Japan’s Wartime Behavior Still Complicates Relations With Asian Neighbors; How Much Apologizing Is Enough?

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Shinzo Abe
Japanese Prime Minister Shinzo Abe campaigns before the July 21, 2013, upper house elections, which his party won.

Nearly 70 years after the end of World War II, the “history issue” still comes between Japan and the countries in Asia that it invaded, hindering efforts at reconciliation. For example, Japanese Prime Minister Shinzo Abe recently angered South Korea and China yet again when he dedicated an offering to the Yasukuni Shrine, a controversial Shinto religious site that honors Japan’s war dead, including 12 Class A war criminals from World War II.

When Japan’s critics argue that the nation has not apologized for its World War II-era atrocities, they often ignore the fact that Japan signed a series of bilateral agreements in the 1950s and 1960s with Southeast Asian governments on wartime compensation. These agreements sometimes took the form of technological or economic assistance, but it was understood that they were meant to serve as wartime compensation.

Moreover, when Japan and South Korea signed a treaty in 1965 normalizing diplomatic relations, they also signed a separate agreement for Japan to provide financial aid to Seoul, in return for South Korea relinquishing its right to claim wartime compensation. Likewise, the Chinese government relinquished its right of pursue claims for wartime compensation after gaining the possession of Japanese assets in China at the end of the war.

In addition, the Asia Women’s Fund -- established by the Japanese government and financed by government and private donations -- presented cash compensation and implemented other assistance for the “comfort women” who were forced to submit to sex with Japanese soldiers during the war.

What about apologies? During his visit to China in 1992, Japanese Emperor Akihito expressed his “deep grief” for Japan’s wartime aggression against that nation.

Then in 1995, Japanese Prime Minister Tomiichi Murayama issued an official statement that said: “Japan … through its colonial rule and aggression, caused tremendous damage and suffering to the people of many countries, particularly to those of Asian nations…. I … express here once again my feelings of deep remorse and state my heartfelt apology.” This statement has been honored by all of his successors as Japan’s official position.

Given all these accounts, the criticism that “Japan has not apologized” is simply inaccurate. On top of this, Japan has paid millions of dollars to neighboring countries and has suffered in many others ways for its militarism and wartime behavior.

Why, then, does the criticism continue? The problem lies in the recurrence of the three incidents: Visits to the Yasukuni Shrine by high-profile Japanese politicians; revisionist statements by ultra-conservative Japanese politicians; and the Japanese government’s approval of the textbook that takes a revisionist position on the history of World War II.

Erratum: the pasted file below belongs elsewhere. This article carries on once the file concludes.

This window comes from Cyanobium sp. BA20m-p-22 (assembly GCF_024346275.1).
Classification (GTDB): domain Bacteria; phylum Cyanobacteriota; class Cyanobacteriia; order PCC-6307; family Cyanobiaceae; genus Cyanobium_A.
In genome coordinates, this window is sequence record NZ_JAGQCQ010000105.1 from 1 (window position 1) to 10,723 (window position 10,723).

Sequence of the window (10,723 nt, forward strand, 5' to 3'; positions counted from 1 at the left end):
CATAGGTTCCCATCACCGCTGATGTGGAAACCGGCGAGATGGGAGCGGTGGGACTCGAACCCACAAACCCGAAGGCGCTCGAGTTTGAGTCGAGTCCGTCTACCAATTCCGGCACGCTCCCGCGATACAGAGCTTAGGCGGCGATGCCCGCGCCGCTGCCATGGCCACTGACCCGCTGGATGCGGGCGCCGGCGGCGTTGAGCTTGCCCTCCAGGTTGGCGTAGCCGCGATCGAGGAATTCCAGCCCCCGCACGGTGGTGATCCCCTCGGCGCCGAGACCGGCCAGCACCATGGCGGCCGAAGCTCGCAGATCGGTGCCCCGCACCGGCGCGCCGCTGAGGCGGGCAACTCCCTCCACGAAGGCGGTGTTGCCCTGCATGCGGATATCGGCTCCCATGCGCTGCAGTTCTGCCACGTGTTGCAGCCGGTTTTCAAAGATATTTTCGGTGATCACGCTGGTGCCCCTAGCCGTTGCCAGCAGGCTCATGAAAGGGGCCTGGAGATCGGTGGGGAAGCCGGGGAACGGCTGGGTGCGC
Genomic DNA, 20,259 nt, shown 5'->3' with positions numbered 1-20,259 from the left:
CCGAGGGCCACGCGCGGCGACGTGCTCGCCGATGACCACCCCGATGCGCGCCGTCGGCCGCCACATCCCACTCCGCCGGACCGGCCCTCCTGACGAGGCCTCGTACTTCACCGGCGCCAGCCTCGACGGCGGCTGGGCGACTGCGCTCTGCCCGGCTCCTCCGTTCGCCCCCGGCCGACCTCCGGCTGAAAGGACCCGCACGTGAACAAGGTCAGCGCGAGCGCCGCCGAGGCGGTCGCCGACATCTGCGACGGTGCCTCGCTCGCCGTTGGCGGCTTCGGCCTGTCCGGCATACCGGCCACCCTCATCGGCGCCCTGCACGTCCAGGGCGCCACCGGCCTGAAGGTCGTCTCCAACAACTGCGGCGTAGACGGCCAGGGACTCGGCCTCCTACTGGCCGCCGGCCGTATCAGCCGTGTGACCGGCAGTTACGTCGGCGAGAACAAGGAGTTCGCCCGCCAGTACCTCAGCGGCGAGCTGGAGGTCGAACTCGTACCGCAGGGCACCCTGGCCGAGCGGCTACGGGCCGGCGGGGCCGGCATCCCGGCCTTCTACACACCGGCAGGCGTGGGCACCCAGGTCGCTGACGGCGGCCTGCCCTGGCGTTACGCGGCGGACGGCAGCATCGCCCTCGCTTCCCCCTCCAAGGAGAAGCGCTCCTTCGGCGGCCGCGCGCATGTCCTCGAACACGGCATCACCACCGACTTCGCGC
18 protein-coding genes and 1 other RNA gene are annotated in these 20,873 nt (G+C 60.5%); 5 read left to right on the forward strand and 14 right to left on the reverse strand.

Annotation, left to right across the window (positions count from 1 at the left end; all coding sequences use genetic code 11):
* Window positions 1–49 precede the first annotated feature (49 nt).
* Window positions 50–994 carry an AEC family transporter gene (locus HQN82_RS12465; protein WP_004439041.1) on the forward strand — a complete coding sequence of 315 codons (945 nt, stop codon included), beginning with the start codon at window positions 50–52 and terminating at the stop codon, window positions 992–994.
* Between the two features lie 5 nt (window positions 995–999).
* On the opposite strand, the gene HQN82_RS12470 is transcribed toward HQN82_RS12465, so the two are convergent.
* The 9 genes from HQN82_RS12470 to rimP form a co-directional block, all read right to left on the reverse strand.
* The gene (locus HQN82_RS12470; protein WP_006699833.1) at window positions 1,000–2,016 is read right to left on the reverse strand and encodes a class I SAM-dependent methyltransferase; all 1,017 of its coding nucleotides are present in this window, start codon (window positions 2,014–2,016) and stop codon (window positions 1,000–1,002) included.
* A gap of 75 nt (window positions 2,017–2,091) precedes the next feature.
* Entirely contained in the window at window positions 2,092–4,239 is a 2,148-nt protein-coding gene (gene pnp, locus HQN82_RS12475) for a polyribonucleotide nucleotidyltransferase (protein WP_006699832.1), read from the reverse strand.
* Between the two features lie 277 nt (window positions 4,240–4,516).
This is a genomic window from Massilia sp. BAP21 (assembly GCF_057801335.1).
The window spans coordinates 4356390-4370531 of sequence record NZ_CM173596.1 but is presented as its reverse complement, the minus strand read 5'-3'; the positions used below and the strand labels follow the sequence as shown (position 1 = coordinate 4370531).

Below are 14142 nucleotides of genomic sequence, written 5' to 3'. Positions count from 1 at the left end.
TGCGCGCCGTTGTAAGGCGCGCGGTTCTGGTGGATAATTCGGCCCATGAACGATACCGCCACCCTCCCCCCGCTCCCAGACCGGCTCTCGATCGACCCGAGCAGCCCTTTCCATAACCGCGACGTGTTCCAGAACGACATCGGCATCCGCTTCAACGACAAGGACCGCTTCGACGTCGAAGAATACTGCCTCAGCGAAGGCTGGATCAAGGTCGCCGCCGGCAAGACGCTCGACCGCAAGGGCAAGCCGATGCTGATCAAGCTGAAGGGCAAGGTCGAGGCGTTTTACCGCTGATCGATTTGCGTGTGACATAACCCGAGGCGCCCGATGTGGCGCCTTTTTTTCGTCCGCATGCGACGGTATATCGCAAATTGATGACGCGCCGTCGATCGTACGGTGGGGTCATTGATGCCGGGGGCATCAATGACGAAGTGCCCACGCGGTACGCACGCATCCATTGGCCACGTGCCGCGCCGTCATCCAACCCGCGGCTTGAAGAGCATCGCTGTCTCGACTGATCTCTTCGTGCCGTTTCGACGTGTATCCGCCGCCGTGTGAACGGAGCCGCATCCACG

The criticism from China and South Korea -- and even from some in the United States -- against Japan’s actions in World War II has intensified since Abe, a conservative, came to power in December 2012. Recently, behavior by Abe and other Japanese political leaders has been criticized as a sign that Japan is going back to the aggressive, militaristic and authoritarian behavior that brutalized Asia in the World War II era.

What is not understood is that these Japanese political leaders’ behavior is often frowned upon by the ordinary Japanese themselves. The Japanese today are proud of Japan’s post-war achievements, but they do not glorify Japan’s wartime behavior. The fact that the Asia Women’s Fund raised more than 5 million yen from the private donations of ordinary Japanese shows the sense of responsibility the Japanese people still harbor for the behavior of their parents, grandparents and great-grandparents.

At the same time, Japanese today are questioning how much apologizing is enough. In a 2005 poll conducted by the newspaper Yomiuri Shimbun, more than 60 percent replied Japan had apologized sufficiently. A recent public opinion poll, in which more than half of the respondents thought Abe should visit the Yasukuni Shrine, is quite telling. Japanese support Abe’s visit not because they glorify their nation’s wartime conduct, but because they believe foreign countries should not be allowed to dictate how Japan remembers its war dead.

Obviously, Japanese leaders should refrain from taking actions that nullify their government’s reconciliation efforts. Moderates in Japan should be more vocal in expressing their discomfort with problematic actions by some Japanese political leaders, as well as articulating their view of history and their belief in Japan’s responsibility to the world.

At the same time, those who bash Japan for not atoning enough should take a moment to consider the measures that the Japanese government has taken over the years. In many cases, the foreign governments that were the recipients of Japanese assistance have failed to explain to their people that this aid was compensation for Japanese wartime aggression. Otherwise, acquiescing to Japan-bashing on the “history issue” will only alienate the moderate Japanese who, if empowered, can be strong advocates in facilitating Japan’s reconciliation in Asia.

Yuki Tatsumi is senior associate at Stimson Center, a nonprofit and nonpartisan international security think tank. She formerly served as special assistant for political affairs at the Embassy of Japan in Washington. She is a co-author of “Opportunity Out of Necessity: the Impact of US Budget Reduction on the US-Japan alliance (Stimson, forthcoming) and “Global Security Watch: Japan” (Praeger: 2011).

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